“Marty O’Neill was a former hockey announcer who was also the local sportscaster and did interviews with wrestlers,” continued Bockwinkel. “He was an elderly gentleman, and he was treated with much respect. So, Bobby has the magazine rolled up in his hand and he said, ‘I’m going to tell you Marty O’Neill why Nick Bockwinkel and Ray the Crippler Stevens are going to be totally successful in their match tonight. But, I have to have your word that as an announcer you will not reveal what I’m about to show you.’ Marty said, ‘I give you my word.’ So, Bobby opens up the magazine and what it was was the centerfold out of Hustler. Marty O’Neill then said, ‘Ladies and gentlemen let me tell you right now, we’re going to take a break and we’ll be right back. But, for sure, absolutely, they will be successful tonight if they apply this secret!’
“We were allocated about four minutes for that interview. The guy who stands alongside the camera with a clipboard and gives you the hand signals – he’s frantically motioning, like ‘come on, you have to keep going.’ But there was nothing they could do after Marty said, ‘We’ll be right back after this quick message.’ Bobby threw the magazine on the floor when they cut away and all the tech guys started laughing.”
A little more hockey linked to this story is that famous wrestling interviewer ‘Mean’ Gene Okerlund actually got his start in the business by occasionally filling in for O’Neill in the early ’70s. A little known fact is that Gene’s son played on the U.S. hockey team at the 1998 Olympics and briefly with the New York Islanders.
Late in his career, Bockwinkel also had several contests with another second-generation wrestler, the late, great Curt Hennig.
“He had all the talent in the world,” Bockwinkel started with. “I knew him well and I knew his father well too, Larry the Ax Hennig. Most of the athletes you had a lot of respect for, and everybody knows which ones you don’t. There was no question, Curt Hennig was a dynamite young buck. He was fulfilling all the things a father would like to see, just like my father had done the same thing.”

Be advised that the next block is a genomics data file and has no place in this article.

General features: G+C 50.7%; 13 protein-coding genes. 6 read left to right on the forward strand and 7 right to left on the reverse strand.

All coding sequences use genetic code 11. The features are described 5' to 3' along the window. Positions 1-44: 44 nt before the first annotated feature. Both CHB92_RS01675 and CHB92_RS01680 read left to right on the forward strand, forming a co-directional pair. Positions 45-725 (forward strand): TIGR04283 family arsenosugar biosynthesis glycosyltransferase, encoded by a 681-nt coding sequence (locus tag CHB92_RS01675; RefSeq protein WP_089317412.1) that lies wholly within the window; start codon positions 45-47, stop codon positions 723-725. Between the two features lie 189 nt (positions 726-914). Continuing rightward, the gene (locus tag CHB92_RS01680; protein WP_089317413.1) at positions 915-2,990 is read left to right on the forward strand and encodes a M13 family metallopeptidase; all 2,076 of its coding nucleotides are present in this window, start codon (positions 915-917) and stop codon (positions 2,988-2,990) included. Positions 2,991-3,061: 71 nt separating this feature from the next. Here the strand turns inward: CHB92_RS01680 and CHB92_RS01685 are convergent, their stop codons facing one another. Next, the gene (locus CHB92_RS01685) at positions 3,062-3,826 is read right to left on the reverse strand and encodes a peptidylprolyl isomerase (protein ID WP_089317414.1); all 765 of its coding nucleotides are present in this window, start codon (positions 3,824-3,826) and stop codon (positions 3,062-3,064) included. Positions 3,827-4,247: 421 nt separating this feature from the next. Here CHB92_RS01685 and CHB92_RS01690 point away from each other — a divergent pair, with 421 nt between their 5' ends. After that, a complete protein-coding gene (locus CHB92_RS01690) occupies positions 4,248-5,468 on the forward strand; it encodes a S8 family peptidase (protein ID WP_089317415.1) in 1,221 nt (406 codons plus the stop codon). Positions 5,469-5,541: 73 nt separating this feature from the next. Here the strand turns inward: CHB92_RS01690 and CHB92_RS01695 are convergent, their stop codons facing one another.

So, he had no problem dropping the title to him in Minnesota one night in 1997 – “When you’re doing the right thing for the business, you don’t worry about it.”
Another multi-generation guy tied to the wrestling world is WWE head, Vince McMahon.
“There’s no question, as far as I’m concerned, Vince McMahon, what he did and how he gave the profession the national glow that it’s constantly had, that was just something special. There wasn’t a promoter in the entire country who wouldn’t have wanted to do the same thing. All of them, all of them, would have liked to have walked down that path. Vince Jr., as a third-generation guy, he’s been around the business forever. Everybody may think Vince is a villainous individual or whatever. No – he’s somebody who knew the business, understood the business, still understands the business. Damnit to hell, he’s done with it what others would like to have done, but they did not have the ambition to sit down, think about it, work it out, carry it out and move on.”
The fact that bloodlines run deep in wrestling, like they do in hockey, is yet another link between the two sports. However, in both genres, it’s not always a guarantee of success. Why do some second or third generation guys make it while others crumble?
“It’s a tough challenge,” Bockwinkel said. “There’s not a father who wants to see his son fail. There’s not a son who wants to embarrass the family name. They take pride in what they do and how they do it. They all take pride in what they do. But, do some people want to see them fail? Sure – people who are jealous and can’t cut their own swatch, want to see those types fail.”
One guy who Bockwinkel was rumored to have disliked many years ago was Shawn Michaels – at least the earlier version.
“He was, like a lot of young guys in any profession, a little smart ass,” said the Hall of Famer. “But never a smart ass that I couldn’t admire or even see a part of myself. He was enjoying the profession. He was enjoying the popularity. Shawn Michaels and Marty Jannetty were little hell raisers when they were in the AWA. But I understood them, and I knew exactly where they were coming from and where they were going to. So, hell, I couldn’t begrudge them – there were shades of my own mentality.”
Like in hockey, sometimes the person fans perceive to be the toughest, is actually a quiet, mild-mannered gentleman in the ‘real world.’
Was there one guy away from the ring who truly scared Bockwinkel?
“If he wanted to, Billy Robinson. Yet at the same time, one of the greatest matches I had was with Billy Robinson. He was truly tough away from the ring though.”
Those days are long behind him now. These days, it’s nothing but rest and relaxation.
“I live out in Las Vegas now,” Bockwinkel explained. “My wife beats me on the golf course every time we step out there – like Sod Buster Kenny Jay, a jobber from back in the day. He took a lot of matches, but he just didn’t win at all. That’s what my wife does. She just beats my butt something fierce.”
As a child, he rarely called any place home. In fact, he says he went to “four high schools, six times.” Basically, his father had about a six-month staying power in any wrestling territory, recalls Bockwinkel. Thus, they were constantly on the move, back and forth between a handful of cities.
“I had a father who was really down to earth. In promotional circles they would say he was a ‘very usable piece of talent.’ He was, absolutely, an outstanding preliminarily wrestler. He was an excellent semi-final guy. And when the scenario was correct and right, he was a hell of a main event. At the same time, he was a humble man.”
Like father, like son.
Lead photo via WWE Archives